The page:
Paradoxically, this was a side effect of the freedom regained from the Russian Empire: the nurturing of Polishness in its ossified, degenerated form. Seen from Warsaw’s perspective, Vilnius appeared to be a hotbed of backwardness. In Vilnius, independence from Russian Empire meant not so much getting rid of dangers as changing their nature.

The key term for understanding the nature of this conflict is localness, localness versus alienation. This is how Tadeusz Byrski defined it:

Vilnius as a city had one characteristic feature: it had two types of citizens. One was the best known: the broad borderland nature, hospitable, welcoming, and friendly to every person in the world. They understood Vilnius patriotism in the broadest sense and enjoyed everyone who wanted to be there, in the land of Vilnius, and working for that land to increase the value of the Polish estate. The second type of the citizen of Vilnius embraced parochialism, suspicion, aversion to everything that was new, a lack of acceptance for the work of people who were not local; this mysterious term was very broad and, depending on the situation, meant this or that. The newcomers were scrutinised very closely and, interestingly, sometimes a clever impostor, rather than a good specialist, got away with something.19

It is only when there is a scandal that it turns out that we are significantly different. The protest of students associated with the Klub Włóczęgów (Vagabonds’ Club) against the removal of Ferdinand Bruckner’s The Criminals from the repertoire at the Theatre on Pohulanka proved to be a fundamental generational experience. The play turned out to be more than just a shocking novelty in the repertoire. The premiere of The Criminals, directed by Aleksander Zelwerowicz, took place on 29 April 1930. After two performances, the play was cancelled by the mayor of Vilnius. The authorities in Vilnius were outraged by the ‘drastic amoral scenes (homosexual love, abortion)’. Zelwerowicz submitted his resignation, which he withdrew a few days later. A performance combined with a debate on the drama was organised. One of the Literary Wednesdays was also devoted to a discussion about The Criminals. The Słowo daily published an open letter to the director Zelwerowicz ‘supporting his repertoire policy’. Eventually, The Criminals was cancelled.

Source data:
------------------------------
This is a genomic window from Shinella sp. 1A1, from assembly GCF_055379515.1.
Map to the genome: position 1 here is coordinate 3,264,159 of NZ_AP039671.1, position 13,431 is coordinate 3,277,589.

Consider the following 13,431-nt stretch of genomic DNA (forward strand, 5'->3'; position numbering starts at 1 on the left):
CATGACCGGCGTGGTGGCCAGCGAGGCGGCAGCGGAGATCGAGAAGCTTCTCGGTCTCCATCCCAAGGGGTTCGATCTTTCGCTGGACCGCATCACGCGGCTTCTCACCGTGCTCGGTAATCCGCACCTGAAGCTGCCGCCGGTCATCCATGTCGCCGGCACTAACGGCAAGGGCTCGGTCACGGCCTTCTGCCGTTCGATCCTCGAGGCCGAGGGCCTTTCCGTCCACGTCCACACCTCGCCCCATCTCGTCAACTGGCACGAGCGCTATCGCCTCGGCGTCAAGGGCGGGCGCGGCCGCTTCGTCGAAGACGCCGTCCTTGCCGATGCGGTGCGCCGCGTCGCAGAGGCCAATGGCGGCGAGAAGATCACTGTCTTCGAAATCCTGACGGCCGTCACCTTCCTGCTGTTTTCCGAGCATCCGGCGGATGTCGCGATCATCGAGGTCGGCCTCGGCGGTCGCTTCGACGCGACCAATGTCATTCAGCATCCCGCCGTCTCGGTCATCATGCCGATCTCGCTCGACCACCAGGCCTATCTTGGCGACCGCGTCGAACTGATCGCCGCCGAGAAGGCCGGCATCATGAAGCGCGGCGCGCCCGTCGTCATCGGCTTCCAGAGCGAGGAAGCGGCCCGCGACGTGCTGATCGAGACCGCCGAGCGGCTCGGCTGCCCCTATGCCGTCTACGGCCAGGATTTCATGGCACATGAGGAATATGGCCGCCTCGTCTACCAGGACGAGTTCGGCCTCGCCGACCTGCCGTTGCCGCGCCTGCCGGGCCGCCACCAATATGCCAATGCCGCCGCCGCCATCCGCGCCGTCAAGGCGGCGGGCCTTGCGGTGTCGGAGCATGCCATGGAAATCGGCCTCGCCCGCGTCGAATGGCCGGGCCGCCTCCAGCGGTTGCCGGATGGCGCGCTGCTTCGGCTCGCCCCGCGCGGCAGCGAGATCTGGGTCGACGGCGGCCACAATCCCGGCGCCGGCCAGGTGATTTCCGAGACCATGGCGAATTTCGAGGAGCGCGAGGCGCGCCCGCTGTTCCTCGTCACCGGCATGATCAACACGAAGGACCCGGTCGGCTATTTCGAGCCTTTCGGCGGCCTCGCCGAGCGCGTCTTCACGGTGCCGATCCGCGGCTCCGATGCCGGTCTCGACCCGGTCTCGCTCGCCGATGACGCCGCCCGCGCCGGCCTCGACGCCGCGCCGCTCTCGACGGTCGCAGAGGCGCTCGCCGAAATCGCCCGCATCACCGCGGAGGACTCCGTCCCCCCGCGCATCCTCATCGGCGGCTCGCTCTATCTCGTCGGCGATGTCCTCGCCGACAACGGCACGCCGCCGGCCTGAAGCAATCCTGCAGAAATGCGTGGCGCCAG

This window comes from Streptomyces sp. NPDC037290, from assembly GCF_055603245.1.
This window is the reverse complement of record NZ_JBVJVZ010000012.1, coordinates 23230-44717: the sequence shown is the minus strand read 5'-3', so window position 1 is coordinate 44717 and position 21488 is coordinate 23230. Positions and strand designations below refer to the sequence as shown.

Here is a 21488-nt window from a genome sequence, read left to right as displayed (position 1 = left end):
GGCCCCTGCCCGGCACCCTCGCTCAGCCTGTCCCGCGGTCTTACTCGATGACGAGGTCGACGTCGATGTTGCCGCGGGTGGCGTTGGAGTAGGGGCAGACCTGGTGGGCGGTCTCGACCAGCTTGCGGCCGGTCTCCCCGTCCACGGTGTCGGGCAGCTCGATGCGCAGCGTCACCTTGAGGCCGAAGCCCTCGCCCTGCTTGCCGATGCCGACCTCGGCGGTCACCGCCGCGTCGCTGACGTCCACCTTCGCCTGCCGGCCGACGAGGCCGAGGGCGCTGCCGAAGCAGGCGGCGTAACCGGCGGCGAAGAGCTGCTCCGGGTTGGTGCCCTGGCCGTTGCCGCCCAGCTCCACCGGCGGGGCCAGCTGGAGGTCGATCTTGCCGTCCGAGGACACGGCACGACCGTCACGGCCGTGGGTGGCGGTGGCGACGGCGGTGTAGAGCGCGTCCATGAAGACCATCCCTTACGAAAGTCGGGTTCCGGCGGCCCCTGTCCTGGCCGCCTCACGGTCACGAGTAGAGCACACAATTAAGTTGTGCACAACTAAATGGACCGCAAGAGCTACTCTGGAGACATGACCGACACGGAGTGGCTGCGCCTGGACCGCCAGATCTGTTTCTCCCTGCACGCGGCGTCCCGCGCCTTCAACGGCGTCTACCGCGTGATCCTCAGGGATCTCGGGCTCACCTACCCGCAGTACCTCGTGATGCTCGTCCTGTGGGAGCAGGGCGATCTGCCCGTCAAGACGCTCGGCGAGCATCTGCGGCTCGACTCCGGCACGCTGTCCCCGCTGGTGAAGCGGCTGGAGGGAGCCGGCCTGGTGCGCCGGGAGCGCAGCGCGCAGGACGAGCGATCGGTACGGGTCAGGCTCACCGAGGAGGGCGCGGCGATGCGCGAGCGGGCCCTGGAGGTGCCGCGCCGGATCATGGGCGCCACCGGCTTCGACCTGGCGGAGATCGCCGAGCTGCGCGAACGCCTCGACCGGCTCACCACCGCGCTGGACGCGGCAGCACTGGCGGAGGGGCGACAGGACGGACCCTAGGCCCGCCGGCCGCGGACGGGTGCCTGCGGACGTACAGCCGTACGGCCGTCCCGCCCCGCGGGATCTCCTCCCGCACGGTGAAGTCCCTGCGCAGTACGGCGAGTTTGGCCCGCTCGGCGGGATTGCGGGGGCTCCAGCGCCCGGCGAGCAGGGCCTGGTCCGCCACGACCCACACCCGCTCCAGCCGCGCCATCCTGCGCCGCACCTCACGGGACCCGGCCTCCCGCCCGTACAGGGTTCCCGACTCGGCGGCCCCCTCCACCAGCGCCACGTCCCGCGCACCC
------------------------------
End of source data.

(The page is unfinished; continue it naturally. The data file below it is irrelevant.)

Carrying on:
On the basis of the unique documents I have found (publications in the press, photographs, and the memories of the participants), I will try to reconstruct these events, and, above all, to recall the performance that was to ‘introduce cultural Vilnius to a truly modern and European track’.

In Vilnius, after Frank’s Karol and Anna, this was the second production of a social drama dealing with the crisis of values and human bonds after the experience of the First World War.